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Paralympics

PARALYMPIC ROUNDUP | Retired U.S. Naval Officer Brad Snyder Triumphs in Paratriathlon Debut

“My life’s not about winning, it’s about taking on new challenges like I did with triathlon,” Snyder said.

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Brad Snyder of the United States and his guide Greg Billington cross the line as Snyder wins the men's triathlon PTV1 at Odaiba Marine Park on August 28. (Joe Toth for OIS/ via AP)

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Afghanistan war veteran Brad Snyder fulfilled his desire to take on new challenges by winning the gold medal in his paratriathlon debut at the Tokyo Paralympics on Saturday, August 28.

Snyder, a retired U.S. Navy Explosive Ordnance Disposal officer, was blinded after stepping on an improvised explosive device in Afghanistan in September of 2011. 

Just one year later, the 37-year-old Snyder won gold in the men’s S11 400-meter freestyle swimming at the 2012 Paralympic Games and left London with a total of two gold medals and one silver. Four years later in Rio de Janeiro, Snyder won four Paralympic gold medals in swimming.

RELATED: Five Athletes to Watch at the Paralympics

He added to that impressive haul on Saturday, leading the men’s PTVI (Paratriathlon Visual Impairment) race for its entirety. He completed the 750-meter swim more than a minute ahead of the next competitor before extending his lead in the 20-km bike and then again in the 5-km run to finish the course in 1 hour, 01 minutes, 16 seconds at Odaiba Marine Park.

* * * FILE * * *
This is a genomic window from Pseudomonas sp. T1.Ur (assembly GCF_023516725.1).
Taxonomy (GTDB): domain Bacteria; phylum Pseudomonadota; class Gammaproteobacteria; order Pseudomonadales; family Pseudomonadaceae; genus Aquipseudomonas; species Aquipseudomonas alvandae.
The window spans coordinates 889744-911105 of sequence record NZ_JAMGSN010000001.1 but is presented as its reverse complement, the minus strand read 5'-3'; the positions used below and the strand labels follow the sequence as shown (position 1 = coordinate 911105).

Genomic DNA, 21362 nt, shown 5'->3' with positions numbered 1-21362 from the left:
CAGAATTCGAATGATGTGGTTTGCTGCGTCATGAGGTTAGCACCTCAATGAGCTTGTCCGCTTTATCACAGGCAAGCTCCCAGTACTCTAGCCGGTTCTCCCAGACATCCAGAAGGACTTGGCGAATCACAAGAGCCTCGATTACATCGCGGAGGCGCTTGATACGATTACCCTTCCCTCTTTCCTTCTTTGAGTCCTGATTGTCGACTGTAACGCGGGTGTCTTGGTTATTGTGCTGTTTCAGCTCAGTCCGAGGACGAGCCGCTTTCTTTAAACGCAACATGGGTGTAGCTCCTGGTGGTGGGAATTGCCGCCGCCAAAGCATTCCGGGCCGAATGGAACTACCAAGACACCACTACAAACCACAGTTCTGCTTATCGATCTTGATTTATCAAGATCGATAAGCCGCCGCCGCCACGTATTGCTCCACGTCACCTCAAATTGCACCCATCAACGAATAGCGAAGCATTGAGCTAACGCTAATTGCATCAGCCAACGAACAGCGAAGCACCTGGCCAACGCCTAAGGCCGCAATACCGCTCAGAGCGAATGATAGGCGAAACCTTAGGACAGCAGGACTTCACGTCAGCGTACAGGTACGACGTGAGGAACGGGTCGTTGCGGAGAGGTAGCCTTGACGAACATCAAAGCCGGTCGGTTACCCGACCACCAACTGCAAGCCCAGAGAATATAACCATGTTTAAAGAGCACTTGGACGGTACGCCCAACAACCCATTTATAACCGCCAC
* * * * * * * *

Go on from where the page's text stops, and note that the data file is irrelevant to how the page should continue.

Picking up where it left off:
Hector Catala Laparra of Spain was second, 0.55 seconds behind while Japan’s Satoru Yoneoka took the bronze medal with a time of 1:02:20.

Guided by Greg Billington, Snyder came into the race ranked No. 8 in the world only three years after taking up the sport. The native of Baltimore, Maryland, now has won a gold medal at each of the last three Paralympic Games.

“My life’s not about winning, it’s about taking on new challenges like I did with triathlon,” Snyder told teamusa.org

Snyder, who served in both Iraq and Afghanistan, has now won six Paralympic gold medals.

It was a big day for the United States in the event as Allysa Seely defended her title in the women’s PTS2 race.

It was also an historic day for the host nation in the event as Yoneoka and Hideki Uda won Japan’s first-ever medals in the sport. 

Uda won silver in the men’s PTS4 class to add to Yoneoka’s bronze. Uda clocked 1:03:45.

“When I finished the race, I had a hard time controlling my emotions because I was overwhelmed with various emotions,” Uda told Kyodo News. “I felt really happy running the final stretch.”

Uda was involved in a life-threatening accident in 2013 at his workplace that cost him his right arm.

He discovered triathlon in the process of recovery and made his debut in the sport in 2015.

Wheelchair Rugby

Great Britain Edges Japan in Semifinal Showdown

The defending world champion Japan wheelchair rugby team’s quest to reach the tournament final came up short in a 55-49 semifinal defeat to Great Britain.

As a result, Britain, the fifth-place finisher at the 2016 Rio Games, advanced to the final for the first time. Coach Paul Shaw’s squad will meet the United States in the 6 p.m. title match on Sunday, August 29. Team USA nabbed the silver in Rio.

Jim Roberts paced the victors with 20 tries and Aaron Phipps had 17 at Yoyogi National Stadium.

Daisuke Ikezaki led Japan, which took home the Paralympic bronze medal from Brazil five years ago, with 13 tries.

Japan trailed 25-23 at halftime. 

Great Britain extended its lead to 42-33 entering the fourth quarter.

After the match, Ikezaki reflected on the team’s journey to the Paralympics and the emotional aftermath of missing out on a spot in the title match.